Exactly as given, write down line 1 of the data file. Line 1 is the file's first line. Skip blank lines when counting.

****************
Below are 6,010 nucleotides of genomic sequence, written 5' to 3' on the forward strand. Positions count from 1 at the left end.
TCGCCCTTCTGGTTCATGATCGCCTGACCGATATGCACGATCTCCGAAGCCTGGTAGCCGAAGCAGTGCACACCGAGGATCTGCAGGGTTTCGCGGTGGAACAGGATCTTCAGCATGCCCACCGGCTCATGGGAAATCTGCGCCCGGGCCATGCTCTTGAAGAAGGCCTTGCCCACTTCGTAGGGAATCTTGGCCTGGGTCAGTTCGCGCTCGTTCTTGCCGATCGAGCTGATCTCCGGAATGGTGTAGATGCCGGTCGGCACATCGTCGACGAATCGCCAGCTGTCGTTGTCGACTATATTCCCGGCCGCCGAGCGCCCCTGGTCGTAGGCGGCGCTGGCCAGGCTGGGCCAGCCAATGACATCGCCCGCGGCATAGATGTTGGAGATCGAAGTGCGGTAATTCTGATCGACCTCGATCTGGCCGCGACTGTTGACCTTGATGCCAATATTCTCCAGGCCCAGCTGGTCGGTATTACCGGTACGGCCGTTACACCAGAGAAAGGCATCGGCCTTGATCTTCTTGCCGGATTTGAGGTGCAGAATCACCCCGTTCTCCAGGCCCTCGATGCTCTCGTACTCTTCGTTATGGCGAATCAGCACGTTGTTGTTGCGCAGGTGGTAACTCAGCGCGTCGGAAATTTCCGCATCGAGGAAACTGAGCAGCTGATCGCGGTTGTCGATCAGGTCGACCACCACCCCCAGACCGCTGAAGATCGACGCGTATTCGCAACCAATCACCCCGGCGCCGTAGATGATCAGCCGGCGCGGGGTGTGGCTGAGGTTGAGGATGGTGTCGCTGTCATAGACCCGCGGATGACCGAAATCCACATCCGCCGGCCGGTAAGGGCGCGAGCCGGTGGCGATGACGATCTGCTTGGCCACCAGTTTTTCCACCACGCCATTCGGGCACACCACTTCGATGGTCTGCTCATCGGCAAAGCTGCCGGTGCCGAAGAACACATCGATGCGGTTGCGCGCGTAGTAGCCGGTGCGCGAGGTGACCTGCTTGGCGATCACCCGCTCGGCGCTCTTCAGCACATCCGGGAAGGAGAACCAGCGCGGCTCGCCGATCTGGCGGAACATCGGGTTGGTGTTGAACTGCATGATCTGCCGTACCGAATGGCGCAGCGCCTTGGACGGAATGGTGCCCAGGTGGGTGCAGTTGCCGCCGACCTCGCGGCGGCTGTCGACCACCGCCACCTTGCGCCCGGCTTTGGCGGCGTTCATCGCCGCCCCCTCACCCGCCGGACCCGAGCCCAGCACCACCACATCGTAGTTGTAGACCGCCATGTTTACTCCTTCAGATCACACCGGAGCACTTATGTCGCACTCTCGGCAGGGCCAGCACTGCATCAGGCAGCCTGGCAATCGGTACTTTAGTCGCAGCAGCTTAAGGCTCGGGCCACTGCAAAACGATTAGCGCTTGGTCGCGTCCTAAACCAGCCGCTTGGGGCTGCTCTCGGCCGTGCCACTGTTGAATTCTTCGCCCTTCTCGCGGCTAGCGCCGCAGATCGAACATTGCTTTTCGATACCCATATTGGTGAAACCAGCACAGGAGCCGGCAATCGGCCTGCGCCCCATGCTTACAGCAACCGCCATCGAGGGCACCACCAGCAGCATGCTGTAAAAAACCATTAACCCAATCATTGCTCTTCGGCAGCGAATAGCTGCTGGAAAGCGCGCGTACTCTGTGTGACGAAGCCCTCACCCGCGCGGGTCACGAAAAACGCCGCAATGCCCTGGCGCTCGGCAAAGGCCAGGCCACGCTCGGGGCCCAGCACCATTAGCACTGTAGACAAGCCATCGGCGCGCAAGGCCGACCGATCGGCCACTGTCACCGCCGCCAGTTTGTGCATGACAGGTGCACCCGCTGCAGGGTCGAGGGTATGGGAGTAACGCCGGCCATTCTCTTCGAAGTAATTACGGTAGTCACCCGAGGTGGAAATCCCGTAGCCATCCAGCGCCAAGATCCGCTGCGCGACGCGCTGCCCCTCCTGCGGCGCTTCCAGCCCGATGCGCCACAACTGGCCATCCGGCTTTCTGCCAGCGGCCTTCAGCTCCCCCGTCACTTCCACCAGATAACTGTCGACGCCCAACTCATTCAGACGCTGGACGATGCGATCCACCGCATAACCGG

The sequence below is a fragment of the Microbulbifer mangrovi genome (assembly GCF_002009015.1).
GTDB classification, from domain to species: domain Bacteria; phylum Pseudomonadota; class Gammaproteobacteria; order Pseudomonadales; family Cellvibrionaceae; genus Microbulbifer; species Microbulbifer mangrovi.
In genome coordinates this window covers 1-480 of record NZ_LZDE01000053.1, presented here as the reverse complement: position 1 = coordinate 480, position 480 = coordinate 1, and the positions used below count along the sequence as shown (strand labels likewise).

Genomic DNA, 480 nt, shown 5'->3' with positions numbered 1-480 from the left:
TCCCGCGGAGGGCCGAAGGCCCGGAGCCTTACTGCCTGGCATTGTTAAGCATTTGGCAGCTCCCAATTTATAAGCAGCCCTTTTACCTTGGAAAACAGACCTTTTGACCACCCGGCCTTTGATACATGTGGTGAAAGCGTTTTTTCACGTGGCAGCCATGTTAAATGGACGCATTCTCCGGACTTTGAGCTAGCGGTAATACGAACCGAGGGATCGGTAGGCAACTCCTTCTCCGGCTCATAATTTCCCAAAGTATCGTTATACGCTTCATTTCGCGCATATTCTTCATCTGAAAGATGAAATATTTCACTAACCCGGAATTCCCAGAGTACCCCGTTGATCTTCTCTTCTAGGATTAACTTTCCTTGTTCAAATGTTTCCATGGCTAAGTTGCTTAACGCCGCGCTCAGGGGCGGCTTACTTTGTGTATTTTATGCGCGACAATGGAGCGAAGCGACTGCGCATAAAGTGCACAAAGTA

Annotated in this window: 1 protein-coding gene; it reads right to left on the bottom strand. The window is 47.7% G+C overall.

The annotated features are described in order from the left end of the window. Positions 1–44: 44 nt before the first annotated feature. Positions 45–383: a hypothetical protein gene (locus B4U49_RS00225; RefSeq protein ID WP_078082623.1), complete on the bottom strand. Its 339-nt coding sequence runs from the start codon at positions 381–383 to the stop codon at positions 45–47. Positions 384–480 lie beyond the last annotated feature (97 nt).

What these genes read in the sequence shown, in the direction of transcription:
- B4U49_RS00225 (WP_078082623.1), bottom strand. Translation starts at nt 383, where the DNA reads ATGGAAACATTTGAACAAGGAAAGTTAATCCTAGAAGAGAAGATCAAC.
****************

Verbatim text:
Below are 6,010 nucleotides of genomic sequence, written 5' to 3' on the forward strand. Positions count from 1 at the left end.